Reserved! explores the interactions between nature conservation and indigenous peoples, shedding a new light on the impacts conservation projects have on local communities.
- €22,310 Budget in Euros
- 2016 Final release date
- 6 Round winner
- 3 Locations
- 9 Durations in months
7 to 10 billion dollars are invested each year in nature conservation, funding the creation of protected areas to keep biodiversity out of man’s destructive power. As protecting the nature has become a priority on the international agenda to combat climate change, our European leaders, UN representatives and conservation NGOs are meeting this September in Hawaii at the World Conservation Congress to discuss the best ways to preserve the wilderness and save endangered species. But the rainforest, the taiga or the desert, do not only host pristine fauna and flora. They are also home to millions of indigenous peoples who have been living there for millennia, protecting and depending on it for their survival. What happens to them when a protected area is created on their lands?
From the Dukhas in Mongolia, to the Bambuti in the Democratic Republic of Congo, through the Lickan Antai in Chile, indigenous tribes have managed their environment throughout the years and suddenly saw their lands grabbed for conserving it. Some are suffering from it, others rebelled, and some started negociating their share in those projects…
Through 3 different stories, "Reserved!" sheds new light on conservation: giving voice to the unspoken, hearing conservation’s choices, illustrating new ways of protecting both bio- and cultural diversity.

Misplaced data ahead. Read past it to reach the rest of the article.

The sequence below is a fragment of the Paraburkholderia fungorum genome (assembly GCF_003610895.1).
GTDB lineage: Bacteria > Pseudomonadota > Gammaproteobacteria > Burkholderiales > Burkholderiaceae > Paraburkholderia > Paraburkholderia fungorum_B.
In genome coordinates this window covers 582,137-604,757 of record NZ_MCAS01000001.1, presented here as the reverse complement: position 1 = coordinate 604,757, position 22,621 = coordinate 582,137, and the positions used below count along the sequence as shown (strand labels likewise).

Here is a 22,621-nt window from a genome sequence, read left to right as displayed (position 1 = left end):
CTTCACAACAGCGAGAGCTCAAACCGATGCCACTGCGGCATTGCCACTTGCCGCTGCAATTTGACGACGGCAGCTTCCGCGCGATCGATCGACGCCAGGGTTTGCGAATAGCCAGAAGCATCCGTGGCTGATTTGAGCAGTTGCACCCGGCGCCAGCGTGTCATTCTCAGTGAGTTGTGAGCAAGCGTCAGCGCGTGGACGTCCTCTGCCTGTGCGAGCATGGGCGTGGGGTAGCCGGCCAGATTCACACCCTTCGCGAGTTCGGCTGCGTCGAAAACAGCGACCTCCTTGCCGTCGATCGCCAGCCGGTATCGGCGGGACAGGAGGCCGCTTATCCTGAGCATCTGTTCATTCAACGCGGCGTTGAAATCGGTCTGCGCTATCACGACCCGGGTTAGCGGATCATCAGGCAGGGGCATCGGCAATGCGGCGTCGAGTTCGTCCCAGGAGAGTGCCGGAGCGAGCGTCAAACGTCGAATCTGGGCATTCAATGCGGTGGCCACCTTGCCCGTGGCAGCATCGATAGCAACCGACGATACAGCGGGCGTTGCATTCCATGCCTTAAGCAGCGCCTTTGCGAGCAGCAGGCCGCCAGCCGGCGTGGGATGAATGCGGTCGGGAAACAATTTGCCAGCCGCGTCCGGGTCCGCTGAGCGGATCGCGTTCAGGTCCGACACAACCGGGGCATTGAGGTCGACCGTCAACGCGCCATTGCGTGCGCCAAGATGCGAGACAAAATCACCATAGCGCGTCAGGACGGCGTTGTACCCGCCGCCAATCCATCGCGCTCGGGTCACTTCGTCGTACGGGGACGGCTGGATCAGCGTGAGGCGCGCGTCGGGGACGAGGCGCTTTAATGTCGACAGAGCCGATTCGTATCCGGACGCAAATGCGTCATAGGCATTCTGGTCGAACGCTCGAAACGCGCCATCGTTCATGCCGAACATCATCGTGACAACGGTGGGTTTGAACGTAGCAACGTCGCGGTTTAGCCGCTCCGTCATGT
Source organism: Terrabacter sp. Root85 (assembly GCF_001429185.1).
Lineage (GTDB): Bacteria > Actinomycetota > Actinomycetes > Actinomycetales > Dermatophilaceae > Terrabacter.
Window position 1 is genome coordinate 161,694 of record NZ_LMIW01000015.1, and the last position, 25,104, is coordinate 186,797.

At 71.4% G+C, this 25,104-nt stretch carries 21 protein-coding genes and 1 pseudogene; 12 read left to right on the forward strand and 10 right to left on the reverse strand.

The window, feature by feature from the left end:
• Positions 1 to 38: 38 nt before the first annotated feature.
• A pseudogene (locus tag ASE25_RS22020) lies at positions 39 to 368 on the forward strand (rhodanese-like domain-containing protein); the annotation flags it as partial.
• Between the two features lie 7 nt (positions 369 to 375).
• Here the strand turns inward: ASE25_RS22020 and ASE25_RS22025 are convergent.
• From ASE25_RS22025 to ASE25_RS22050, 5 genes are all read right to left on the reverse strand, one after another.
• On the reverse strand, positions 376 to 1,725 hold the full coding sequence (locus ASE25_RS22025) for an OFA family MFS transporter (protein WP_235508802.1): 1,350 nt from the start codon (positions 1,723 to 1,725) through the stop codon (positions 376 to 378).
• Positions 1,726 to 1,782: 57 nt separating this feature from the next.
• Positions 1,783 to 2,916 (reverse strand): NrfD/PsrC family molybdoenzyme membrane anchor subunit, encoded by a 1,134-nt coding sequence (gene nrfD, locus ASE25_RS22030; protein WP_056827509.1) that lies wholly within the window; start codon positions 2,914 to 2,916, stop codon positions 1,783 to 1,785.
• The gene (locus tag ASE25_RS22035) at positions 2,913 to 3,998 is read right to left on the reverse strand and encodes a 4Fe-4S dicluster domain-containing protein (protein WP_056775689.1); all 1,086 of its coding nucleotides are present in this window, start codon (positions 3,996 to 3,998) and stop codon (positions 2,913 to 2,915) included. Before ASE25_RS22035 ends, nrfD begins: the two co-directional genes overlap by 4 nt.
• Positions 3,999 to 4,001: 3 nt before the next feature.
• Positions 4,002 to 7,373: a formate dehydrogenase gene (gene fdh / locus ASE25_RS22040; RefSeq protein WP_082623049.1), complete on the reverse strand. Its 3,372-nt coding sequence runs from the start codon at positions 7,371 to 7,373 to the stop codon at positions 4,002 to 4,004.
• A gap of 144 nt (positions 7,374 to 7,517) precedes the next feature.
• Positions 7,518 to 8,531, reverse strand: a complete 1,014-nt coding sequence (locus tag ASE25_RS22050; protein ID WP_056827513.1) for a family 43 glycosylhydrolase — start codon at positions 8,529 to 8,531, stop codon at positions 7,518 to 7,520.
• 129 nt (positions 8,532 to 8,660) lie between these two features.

1- Mongolia,Tengis Shishged National Park: the Dukha people are Mongolia’s smallest ethnic minority, where fewer than 200 herders still practice reindeer herding. The area in which they live, the taiga, is a hotspot for globally significant biodiversity, is rich in natural resources and is therefore highly vulnerable to competing interests and pressures on land. In order to tackle this issue, the Government of Mongolia has created, in 2011, the Tengis-Shishged national park, and implemented various conservation policies at the national level. What impacts such policies (which includes hunting and grazing restrictions) have on the environment and on the Dukha's food security?
2- Chile, Los Flamencos National Reserve: The Atacama Desert is well known for its incredible landscapes and its endangered wildlife. It is a lot less known that the Atacamenos, an indigenous tribe, have been conserving and managing it for centuries, and still protect the archeological sites of their ancestors. When, in the 90s, the Government decided to create the reserve and develop the immense potential of the area, the indigenous peoples started negotiating their way in. 20 years later, they represent the first example of protected area co-management in Chile: they own and manage some of the sites, and some families now live on tourism. Is there a price to such touristic development?
3- Democratic Republic of Congo, Itombwe Natural Reserve: in one of the wilder forests of the world, in a region drained by conflicts, including the controversial Kahuzi-Biega National Park case, where thousands of pygmies were expelled in the 80s, local communities have decided to stand up for their rights, proclaiming: "Forest conservation will be done with us, or won’t happen". After initial distress and tension, the Itombwe people are now included in the reserve creation process as well as technically participating in the definition of the area’s limits.